“That’s the thing! Charlie, these guys have my personal Gmail account. The one I’ve never shared with anyone, never sent messages from. I only use it as an archive for my own documents or whatever.
“They found it, connected it to my phone, and have been sending me messages all afternoon and evening, including while I’ve been sitting here with you.” At this, Nora pulled her phone back out of her purse and put it face up on the table.
“Have they said what they want,” asked Charlie.
“Well, no. Not really. I think right now they just want me to believe them. Like, they keep telling me stuff about my childhood, stuff in the news…they even told me something about you.”
“What, uh, say what now?”
“They said I should ask about the ‘pumpernickel incident’? Which is weird because I actually…”
Charlie’s chin went into his chest at hearing these words. “OK. Well that…That was a long time ago. Why don’t you ask them what they want? The worst that can happen is you play along, and someone claims they tricked you”.
Nora, perhaps because she didn’t feel alone in this thing right now, or perhaps because of the four ounces of whisky in her empty stomach, opened her secret Gmail account and began to compose a new email: OK – Say I believe you, which I don’t, what is it you want?
Nora then deleted the note and declined to save it as a draft. She felt this would be an acknowledgement of vulnerability, or gullibility, or whatever, in front of her friends, or colleagues, or whomever was putting her on like this.
However, before she had the chance to even shut off her phone’s screen, Nora saw she had a new message in her inbox. She opened the message and held the phone so both she and Charlie could read. Naturally, it was her discarded draft followed by the words “We’re bored”.
Nora responded “Bored of what?” as Charlie looked on.
As if in some chat room, the conversation continued below her question.
“Waiting for what, I wonder” Charlie said aloud.
“For discovery” came the reply, without missing a beat.
“Ha,” said Charlie, with perhaps a waver in his voice. “For a second it was like they could hear me. Can you guys hear us? Haloooo”.
Nora typed again on her phone; “Where are you?”
After a moment came the reply, “Deer blind” .
“Jesus, what the hell?!” Charlie stood up suddenly, knocking his chair over backwards and looking wildly about. “I knew they were in here”.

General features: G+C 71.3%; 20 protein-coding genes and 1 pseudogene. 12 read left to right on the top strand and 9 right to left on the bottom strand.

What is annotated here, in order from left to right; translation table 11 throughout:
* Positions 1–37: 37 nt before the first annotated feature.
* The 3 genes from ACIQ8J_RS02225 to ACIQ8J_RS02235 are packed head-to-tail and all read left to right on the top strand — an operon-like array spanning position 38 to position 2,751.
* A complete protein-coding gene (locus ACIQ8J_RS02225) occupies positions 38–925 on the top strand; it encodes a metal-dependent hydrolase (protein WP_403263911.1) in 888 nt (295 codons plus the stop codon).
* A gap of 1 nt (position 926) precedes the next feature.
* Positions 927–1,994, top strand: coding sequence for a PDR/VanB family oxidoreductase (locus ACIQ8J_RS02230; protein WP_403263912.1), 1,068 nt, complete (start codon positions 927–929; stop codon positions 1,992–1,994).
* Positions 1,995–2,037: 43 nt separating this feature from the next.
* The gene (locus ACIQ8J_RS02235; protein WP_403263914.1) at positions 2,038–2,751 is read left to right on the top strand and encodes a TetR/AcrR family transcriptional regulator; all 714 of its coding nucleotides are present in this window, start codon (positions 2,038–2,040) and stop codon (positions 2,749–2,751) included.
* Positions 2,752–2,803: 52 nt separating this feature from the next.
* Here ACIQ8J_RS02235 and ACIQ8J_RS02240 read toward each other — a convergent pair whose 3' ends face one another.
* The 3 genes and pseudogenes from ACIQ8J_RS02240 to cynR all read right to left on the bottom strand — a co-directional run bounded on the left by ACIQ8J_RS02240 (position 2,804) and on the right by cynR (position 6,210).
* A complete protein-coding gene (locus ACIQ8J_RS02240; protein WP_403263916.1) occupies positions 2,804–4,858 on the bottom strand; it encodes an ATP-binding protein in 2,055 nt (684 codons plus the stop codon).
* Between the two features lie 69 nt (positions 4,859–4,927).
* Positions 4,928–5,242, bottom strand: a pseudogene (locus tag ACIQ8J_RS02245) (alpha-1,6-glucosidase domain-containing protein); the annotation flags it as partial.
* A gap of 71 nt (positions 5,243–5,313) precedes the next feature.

“Shh, calm down, Charlie. So they can hear us, that doesn’t mean they’re in here. That doesn’t even mean they’re aliens. For now it means they can access the bar’s security cameras. Probably everybody I work with can do that.”
Charlie sat back down after sheepishly smiling at the few tables near him that noticed his outburst. “So, you guys can get into Gmail?”
“Well, no. Not easily.”
“And your coworkers could have learned about all the stuff they’ve been sending you here?”
“I don’t think so, no.”
“And there’s only one person left who could have known about the pumpernickel incident, and I doubt he’d remember anything about it.”
Nora tilted her head and scrunched up her eyebrows at hearing these words.
“No, it’s not like that,” said Charlie.
“I have no idea what ‘like that’ even is, Charlie. But we’ll talk about that later,” Nora returned to her phone.
“So, what do we know for sure? They say they’re bored, which I believe. They’re waiting to be discovered, they’re technologically sophisticated, and they can hear us right now. They have access to my, and presumably your, distant past, but they haven’t tried to blackmail me. Oh, and this afternoon they said they had questions. So they’re not omniscient. But nothing in here is proof of aliens.”
Just then, every phone screen, television, and occasional laptop in the bar lit up. The words “Proof Enough?” flashed across all of them, and then disappeared. The patrons who were quick enough to read these words repeated them aloud with confusion, and for a few seconds “Proof enough” echoed throughout the bar.
“No! But don’t do that again,” hissed Nora. Where can we go to talk openly, the Shed?”
“Shed” flashed on every screen in the bar again, but for only a fraction of a second this time.
Nora’s eyes flew open in anger, then the words “Fuck, sorry” appeared in her message feed.
“And now we know they’re idiots,” Nora fumed. “Can you drive, Charlie?”
“Nope!” Charlie was having the time of his life.
The taxi pulled away leaving Dr. Nora and Charlie alone in the chilly evening air. Dr. Nora headed towards the facility door but paused when she didn’t hear Charlie behind her. She turned to see Charlie staring straight up at the night sky, the back of his head resting comfortably on his nape.
“I’ve never seen so many stars in my life,” he replied. “How do you not spend all your time up here?”
“It’s different when it’s work. Passion and obligation don’t always mix.”
“Oh! You’ve been married.”
“Har-har. Is this still a date?”
“Best date I’ve ever had, shall we go inside?”
Dr. Nora unlocked the Shed, turned on the lights, and walked in to find every computer alive and at full tilt.
“Well that’s weird, these weren’t on when I left today.”
Dr. Nora opened her laptop, flipped on the studio monitors, and fired up the box with the Natural Language Engine.
“Assholes?” bellowed into the room over the loudspeakers in a mechanical, sexy-Stephen-Hawking kind of voice.
Dr. Nora and Charlie jumped at the sound. Charlie looked around for the source while Dr. Nora turned the volume down.
“It plays the last ‘unread’ message received. I shouted that to my coworkers this afternoon and I guess they heard me,” Dr. Nora gestured to the ceiling, and presumably to the orbiting spaceships above.
“Well, they were messaging me here, and evidently they can hear us anywhere we are. So, can you guys hear us now? Your responses will be read aloud by the NLE.”